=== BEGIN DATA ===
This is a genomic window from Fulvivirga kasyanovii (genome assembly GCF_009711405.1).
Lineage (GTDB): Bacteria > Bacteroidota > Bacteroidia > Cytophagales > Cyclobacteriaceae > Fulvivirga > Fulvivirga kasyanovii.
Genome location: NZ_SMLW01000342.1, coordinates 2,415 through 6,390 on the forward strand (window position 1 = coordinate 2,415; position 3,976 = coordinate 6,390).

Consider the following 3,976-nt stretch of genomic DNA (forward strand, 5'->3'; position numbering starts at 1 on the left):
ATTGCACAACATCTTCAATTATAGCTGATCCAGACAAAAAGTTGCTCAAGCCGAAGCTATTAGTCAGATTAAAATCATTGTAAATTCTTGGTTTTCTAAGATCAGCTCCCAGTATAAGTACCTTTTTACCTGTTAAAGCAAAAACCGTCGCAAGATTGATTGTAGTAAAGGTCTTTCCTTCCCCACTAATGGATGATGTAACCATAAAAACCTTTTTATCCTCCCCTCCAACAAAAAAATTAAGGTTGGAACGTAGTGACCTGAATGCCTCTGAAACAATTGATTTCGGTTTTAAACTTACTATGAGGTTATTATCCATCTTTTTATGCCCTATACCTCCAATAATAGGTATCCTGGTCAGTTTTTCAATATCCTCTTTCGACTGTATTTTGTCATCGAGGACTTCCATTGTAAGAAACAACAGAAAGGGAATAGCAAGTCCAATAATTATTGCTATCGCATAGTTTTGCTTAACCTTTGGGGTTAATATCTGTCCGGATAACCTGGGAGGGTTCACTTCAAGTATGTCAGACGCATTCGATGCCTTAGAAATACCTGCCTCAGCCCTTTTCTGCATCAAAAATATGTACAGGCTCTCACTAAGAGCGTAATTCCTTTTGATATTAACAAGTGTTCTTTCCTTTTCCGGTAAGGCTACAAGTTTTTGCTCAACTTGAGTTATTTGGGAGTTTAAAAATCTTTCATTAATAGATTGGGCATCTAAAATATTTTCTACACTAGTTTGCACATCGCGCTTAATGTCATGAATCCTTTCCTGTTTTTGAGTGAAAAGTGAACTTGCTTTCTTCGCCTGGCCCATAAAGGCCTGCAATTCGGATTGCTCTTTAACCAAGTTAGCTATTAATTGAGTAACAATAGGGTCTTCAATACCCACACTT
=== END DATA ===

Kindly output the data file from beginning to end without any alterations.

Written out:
This is a genomic window from Fulvivirga kasyanovii (genome assembly GCF_009711405.1).
Lineage (GTDB): Bacteria > Bacteroidota > Bacteroidia > Cytophagales > Cyclobacteriaceae > Fulvivirga > Fulvivirga kasyanovii.
Genome location: NZ_SMLW01000342.1, coordinates 2,415 through 6,390 on the forward strand (window position 1 = coordinate 2,415; position 3,976 = coordinate 6,390).

Consider the following 3,976-nt stretch of genomic DNA (forward strand, 5'->3'; position numbering starts at 1 on the left):
ATTGCACAACATCTTCAATTATAGCTGATCCAGACAAAAAGTTGCTCAAGCCGAAGCTATTAGTCAGATTAAAATCATTGTAAATTCTTGGTTTTCTAAGATCAGCTCCCAGTATAAGTACCTTTTTACCTGTTAAAGCAAAAACCGTCGCAAGATTGATTGTAGTAAAGGTCTTTCCTTCCCCACTAATGGATGATGTAACCATAAAAACCTTTTTATCCTCCCCTCCAACAAAAAAATTAAGGTTGGAACGTAGTGACCTGAATGCCTCTGAAACAATTGATTTCGGTTTTAAACTTACTATGAGGTTATTATCCATCTTTTTATGCCCTATACCTCCAATAATAGGTATCCTGGTCAGTTTTTCAATATCCTCTTTCGACTGTATTTTGTCATCGAGGACTTCCATTGTAAGAAACAACAGAAAGGGAATAGCAAGTCCAATAATTATTGCTATCGCATAGTTTTGCTTAACCTTTGGGGTTAATATCTGTCCGGATAACCTGGGAGGGTTCACTTCAAGTATGTCAGACGCATTCGATGCCTTAGAAATACCTGCCTCAGCCCTTTTCTGCATCAAAAATATGTACAGGCTCTCACTAAGAGCGTAATTCCTTTTGATATTAACAAGTGTTCTTTCCTTTTCCGGTAAGGCTACAAGTTTTTGCTCAACTTGAGTTATTTGGGAGTTTAAAAATCTTTCATTAATAGATTGGGCATCTAAAATATTTTCTACACTAGTTTGCACATCGCGCTTAATGTCATGAATCCTTTCCTGTTTTTGAGTGAAAAGTGAACTTGCTTTCTTCGCCTGGCCCATAAAGGCCTGCAATTCGGATTGCTCTTTAACCAAGTTAGCTATTAATTGAGTAACAATAGGGTCTTCAATACCCACACTT